I really need to get better at this blogging thing!
It’s blatantly apparent that I’m really bad at posting here on a regular basis. But a bout of COVID has sidelined me this week, and I’ve also had a pretty good excuse – I’ve been BUSY. Since restrictions started lifting last year, theatre returned with a vengeance. All of the shows that were previously cancelled and postponed came back to life, and having done nothing artistic for the better part of a year and a half, it was time to take hold of the reigns again. So let me catch you up on the goings on.
First, Happy Birthday by Marc Camoletti (adapted by Beverly Cross). My fifth show at Metro Theatre. Luckily we only needed to recast one role, and we were able to start up relatively quickly. This one was an established British comedy filled with people behaving badly, but the same could not be said of the cast. A lovelier bunch of people you’ll never meet.
My Blue Heaven
The next show was Jane Chambers’ My Blue Heaven, the first show mounted by Surrey’s newest community theatre. While written 40 years ago, it still speaks to many of the issues that the LGBTQIA2S+ community today. Not only did it run in March, but it was invited to the Fraser Valley Zone Festival in May, and then won the wildcard slot at the TheatreBC Mainstage festival in July.
Moon Over Buffalo
Finally, Moon Over Buffalo by Ken Ludwig. Carol Burnett led this show’s Broadway debut in 1995, and it’s farce at its best, complete with slamming doors, drunken antics, affairs, and time crunches. It was my first show with Deep Cove Stage Society, and my return to North Vancouver after my last show there in 2018. This cast and crew were troopers, filling in for one another as we dealt with various COVID diagnoses. And they brought the funny every single night.
Now, you would think I’d take a break after all that, right? Not a chance. Twist opens October 20th at Hendry Hall in North Vancouver. Tickets soon go on sale at https://northvanplayers.ca/tickets/.
I love directing. I’ve loved it since I took my first stab at it back in 1990something.
I started in community theatre, where I watched others in charge of the shows I was in and said, “Hell, I can do that!” A lot of chutzpah for somebody who was only 22 at the time, but I didn’t let that deter me. In rapid succession, I took on some of the most complicated and known shows in theatre. I even put the Titanic on stage. I loved every minute of it. Then I took an extended break, and when I came back, was surprised to find that I loved it all over again.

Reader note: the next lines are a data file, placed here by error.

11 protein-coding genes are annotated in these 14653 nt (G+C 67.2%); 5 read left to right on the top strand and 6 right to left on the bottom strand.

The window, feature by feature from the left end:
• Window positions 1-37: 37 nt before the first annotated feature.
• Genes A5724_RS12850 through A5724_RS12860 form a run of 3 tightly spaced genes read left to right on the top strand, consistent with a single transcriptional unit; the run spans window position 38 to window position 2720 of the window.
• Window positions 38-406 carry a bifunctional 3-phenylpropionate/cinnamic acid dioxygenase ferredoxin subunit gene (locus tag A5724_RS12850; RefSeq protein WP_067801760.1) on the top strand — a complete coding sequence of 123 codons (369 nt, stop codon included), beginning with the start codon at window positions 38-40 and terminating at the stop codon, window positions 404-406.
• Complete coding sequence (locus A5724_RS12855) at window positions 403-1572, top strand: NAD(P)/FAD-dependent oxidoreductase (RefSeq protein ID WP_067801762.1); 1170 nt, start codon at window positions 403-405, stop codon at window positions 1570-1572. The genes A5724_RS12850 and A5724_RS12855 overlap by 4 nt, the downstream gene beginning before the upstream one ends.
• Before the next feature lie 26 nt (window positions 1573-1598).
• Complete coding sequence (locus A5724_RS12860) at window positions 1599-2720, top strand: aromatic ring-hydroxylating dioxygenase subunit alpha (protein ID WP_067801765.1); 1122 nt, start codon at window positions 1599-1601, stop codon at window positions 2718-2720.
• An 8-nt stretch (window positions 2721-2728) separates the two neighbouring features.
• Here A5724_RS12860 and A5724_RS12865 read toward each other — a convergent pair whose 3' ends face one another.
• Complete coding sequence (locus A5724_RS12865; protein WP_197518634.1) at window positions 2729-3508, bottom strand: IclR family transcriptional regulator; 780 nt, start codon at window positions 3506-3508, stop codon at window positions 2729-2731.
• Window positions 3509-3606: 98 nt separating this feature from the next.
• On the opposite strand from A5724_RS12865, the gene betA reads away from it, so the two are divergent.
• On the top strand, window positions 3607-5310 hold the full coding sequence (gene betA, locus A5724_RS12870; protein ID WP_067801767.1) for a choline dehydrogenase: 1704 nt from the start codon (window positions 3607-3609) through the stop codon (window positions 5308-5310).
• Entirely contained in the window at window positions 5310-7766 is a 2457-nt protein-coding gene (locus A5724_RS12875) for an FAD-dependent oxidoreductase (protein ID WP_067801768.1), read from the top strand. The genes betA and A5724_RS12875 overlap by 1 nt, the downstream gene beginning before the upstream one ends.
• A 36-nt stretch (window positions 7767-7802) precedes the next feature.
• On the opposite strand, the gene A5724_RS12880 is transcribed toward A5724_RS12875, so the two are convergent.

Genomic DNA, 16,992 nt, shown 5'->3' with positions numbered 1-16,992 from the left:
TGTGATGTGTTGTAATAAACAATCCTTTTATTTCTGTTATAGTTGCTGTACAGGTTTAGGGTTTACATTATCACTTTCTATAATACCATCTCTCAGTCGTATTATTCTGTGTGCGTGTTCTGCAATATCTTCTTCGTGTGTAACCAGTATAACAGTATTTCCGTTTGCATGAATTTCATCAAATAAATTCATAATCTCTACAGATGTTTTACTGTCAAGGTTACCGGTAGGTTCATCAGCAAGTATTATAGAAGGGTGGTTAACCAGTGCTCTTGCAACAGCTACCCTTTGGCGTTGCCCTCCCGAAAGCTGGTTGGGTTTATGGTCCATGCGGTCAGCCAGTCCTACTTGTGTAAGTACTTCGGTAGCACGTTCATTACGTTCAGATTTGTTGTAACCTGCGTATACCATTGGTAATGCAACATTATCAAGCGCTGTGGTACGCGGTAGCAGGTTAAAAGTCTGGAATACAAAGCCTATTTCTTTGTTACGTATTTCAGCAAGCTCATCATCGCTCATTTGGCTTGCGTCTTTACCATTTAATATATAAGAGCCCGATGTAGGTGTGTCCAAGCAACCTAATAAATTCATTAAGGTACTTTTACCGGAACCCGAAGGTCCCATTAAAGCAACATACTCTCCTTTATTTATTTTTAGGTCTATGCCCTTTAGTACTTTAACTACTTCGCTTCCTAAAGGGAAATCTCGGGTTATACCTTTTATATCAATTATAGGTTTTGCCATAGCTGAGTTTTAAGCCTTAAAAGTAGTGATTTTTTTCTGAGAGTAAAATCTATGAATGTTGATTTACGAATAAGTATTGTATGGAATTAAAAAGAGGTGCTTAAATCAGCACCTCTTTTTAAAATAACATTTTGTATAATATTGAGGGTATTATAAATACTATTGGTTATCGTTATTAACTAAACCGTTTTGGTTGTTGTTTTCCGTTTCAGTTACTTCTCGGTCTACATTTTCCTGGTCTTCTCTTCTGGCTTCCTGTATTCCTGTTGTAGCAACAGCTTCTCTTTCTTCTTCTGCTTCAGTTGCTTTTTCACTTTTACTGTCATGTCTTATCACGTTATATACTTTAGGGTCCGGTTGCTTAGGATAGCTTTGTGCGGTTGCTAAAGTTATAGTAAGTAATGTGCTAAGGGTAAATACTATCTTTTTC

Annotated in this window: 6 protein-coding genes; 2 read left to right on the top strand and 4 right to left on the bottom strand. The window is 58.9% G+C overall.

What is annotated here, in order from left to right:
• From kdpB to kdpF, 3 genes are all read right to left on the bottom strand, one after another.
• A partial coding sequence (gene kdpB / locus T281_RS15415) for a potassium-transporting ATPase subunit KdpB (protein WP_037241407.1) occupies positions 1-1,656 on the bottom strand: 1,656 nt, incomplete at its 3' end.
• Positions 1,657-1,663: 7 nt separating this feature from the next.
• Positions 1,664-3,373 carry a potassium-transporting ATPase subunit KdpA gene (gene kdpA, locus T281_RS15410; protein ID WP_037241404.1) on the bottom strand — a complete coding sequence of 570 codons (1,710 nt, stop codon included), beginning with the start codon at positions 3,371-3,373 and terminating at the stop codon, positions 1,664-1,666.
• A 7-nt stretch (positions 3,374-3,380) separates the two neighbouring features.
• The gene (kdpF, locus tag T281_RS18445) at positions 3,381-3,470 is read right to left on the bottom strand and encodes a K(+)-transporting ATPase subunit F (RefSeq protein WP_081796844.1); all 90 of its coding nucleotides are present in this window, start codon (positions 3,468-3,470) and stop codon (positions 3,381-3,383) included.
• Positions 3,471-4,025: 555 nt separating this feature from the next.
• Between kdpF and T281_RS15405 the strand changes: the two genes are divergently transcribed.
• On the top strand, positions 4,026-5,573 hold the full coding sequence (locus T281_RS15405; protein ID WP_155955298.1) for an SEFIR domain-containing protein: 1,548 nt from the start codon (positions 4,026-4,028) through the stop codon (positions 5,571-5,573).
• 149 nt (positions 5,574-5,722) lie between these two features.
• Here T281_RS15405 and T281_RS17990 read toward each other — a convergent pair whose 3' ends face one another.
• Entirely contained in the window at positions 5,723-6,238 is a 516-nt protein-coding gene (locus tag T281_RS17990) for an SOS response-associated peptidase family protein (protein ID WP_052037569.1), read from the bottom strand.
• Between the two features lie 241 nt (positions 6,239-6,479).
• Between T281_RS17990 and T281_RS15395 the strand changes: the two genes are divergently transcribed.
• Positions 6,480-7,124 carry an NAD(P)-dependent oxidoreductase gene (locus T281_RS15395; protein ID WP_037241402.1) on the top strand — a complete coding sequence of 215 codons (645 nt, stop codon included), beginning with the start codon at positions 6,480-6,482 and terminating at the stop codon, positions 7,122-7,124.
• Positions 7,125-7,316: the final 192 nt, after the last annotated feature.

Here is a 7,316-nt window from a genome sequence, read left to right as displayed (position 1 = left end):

There is something about watching actors breathe life into a script that you’ve read fifty times before auditions even start. Or a script that doesn’t really seem that funny on the page, but you cast the actors who can make you laugh while they read for the part. It’s even more magical when, just before you move into the theatre, they can still make you smile. Then make your friends laugh. Then total strangers. And, hopefully, reviewers.
When it works, you feel like you can take on the world. When it’s tough, you buckle down and do the best you can for your cast to figure out how to make it work. And somehow, it always does. It may not be how you pictured it, but not only does it all turn out, sometimes it’s leaps and bounds beyond what you first envisioned.
And then you turn over the reins, and let them go to work in front of an audience, where they shine. And while my job is done, I love watching them perform, and to see how an audience reacts to them.
That’s why I do it. And I’ll do it as long as the theatre will have me.
I know some of you have been wondering where the original kaytroth.com went, but wonder no longer! Here it is, new and improved and in a format that I actually like!
This is a work in progress of course, but it’s also the place to find the latest about the creative stuff that I am up to. Theatre, books, TV & film – you can find it all here. Feedback is welcomed, but remember – misbehaviour means no cookies for you. Enjoy!